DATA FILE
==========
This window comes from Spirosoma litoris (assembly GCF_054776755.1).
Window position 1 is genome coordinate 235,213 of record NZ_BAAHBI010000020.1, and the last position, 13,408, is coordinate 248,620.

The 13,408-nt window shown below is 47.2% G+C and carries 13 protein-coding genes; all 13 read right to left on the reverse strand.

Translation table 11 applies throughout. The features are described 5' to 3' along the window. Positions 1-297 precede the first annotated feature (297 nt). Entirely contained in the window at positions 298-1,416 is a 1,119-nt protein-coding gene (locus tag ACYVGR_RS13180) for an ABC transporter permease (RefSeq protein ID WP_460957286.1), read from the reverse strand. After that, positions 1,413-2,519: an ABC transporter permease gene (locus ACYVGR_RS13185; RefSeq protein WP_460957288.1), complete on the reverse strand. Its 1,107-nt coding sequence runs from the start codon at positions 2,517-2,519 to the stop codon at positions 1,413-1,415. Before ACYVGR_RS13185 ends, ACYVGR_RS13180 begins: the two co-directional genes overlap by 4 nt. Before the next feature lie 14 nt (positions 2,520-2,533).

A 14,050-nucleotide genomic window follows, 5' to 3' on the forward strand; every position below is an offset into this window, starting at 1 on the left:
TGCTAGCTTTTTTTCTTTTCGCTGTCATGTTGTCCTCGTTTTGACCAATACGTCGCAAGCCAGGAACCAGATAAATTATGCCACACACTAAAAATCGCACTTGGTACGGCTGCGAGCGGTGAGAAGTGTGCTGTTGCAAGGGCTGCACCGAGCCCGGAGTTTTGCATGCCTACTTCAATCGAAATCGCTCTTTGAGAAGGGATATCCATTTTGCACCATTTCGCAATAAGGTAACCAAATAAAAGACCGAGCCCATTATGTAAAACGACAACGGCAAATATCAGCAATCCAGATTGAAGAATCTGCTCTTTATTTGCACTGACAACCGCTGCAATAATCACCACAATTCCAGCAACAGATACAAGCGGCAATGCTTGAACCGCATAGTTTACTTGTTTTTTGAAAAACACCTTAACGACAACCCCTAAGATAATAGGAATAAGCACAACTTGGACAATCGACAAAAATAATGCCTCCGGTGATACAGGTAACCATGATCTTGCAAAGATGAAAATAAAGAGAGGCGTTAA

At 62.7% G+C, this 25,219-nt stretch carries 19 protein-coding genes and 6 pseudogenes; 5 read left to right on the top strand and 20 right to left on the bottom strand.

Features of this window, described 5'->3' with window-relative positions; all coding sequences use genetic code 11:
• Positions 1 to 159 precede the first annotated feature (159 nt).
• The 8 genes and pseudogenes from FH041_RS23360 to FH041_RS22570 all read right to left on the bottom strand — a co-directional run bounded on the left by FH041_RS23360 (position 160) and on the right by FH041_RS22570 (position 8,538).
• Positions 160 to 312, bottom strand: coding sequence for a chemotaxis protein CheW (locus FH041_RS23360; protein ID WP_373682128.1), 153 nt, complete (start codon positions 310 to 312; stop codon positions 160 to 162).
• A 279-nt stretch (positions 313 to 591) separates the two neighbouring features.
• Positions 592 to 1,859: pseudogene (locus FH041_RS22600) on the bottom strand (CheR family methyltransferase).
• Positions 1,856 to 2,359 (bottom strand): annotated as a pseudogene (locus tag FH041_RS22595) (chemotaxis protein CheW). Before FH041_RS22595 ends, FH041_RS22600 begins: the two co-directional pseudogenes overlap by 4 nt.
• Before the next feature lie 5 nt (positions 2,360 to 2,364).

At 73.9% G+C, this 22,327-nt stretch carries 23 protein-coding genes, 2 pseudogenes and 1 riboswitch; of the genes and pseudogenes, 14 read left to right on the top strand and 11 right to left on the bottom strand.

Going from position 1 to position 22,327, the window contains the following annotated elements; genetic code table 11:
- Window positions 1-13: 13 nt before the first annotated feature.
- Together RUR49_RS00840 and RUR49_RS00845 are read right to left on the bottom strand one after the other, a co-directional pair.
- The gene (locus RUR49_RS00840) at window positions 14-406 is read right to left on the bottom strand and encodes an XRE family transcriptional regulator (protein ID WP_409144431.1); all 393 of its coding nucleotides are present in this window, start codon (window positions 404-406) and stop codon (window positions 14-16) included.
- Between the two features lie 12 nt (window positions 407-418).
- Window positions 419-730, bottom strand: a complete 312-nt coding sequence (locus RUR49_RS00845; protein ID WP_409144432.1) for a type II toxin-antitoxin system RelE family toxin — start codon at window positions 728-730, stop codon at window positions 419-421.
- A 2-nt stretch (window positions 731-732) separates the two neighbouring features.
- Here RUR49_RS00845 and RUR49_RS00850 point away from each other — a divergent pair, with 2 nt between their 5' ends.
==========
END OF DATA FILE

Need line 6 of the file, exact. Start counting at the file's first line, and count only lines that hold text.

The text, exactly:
TGCTAGCTTTTTTTCTTTTCGCTGTCATGTTGTCCTCGTTTTGACCAATACGTCGCAAGCCAGGAACCAGATAAATTATGCCACACACTAAAAATCGCACTTGGTACGGCTGCGAGCGGTGAGAAGTGTGCTGTTGCAAGGGCTGCACCGAGCCCGGAGTTTTGCATGCCTACTTCAATCGAAATCGCTCTTTGAGAAGGGATATCCATTTTGCACCATTTCGCAATAAGGTAACCAAATAAAAGACCGAGCCCATTATGTAAAACGACAACGGCAAATATCAGCAATCCAGATTGAAGAATCTGCTCTTTATTTGCACTGACAACCGCTGCAATAATCACCACAATTCCAGCAACAGATACAAGCGGCAATGCTTGAACCGCATAGTTTACTTGTTTTTTGAAAAACACCTTAACGACAACCCCTAAGATAATAGGAATAAGCACAACTTGGACAATCGACAAAAATAATGCCTCCGGTGATACAGGTAACCATGATCTTGCAAAGATGAAAATAAAGAGAGGCGTTAA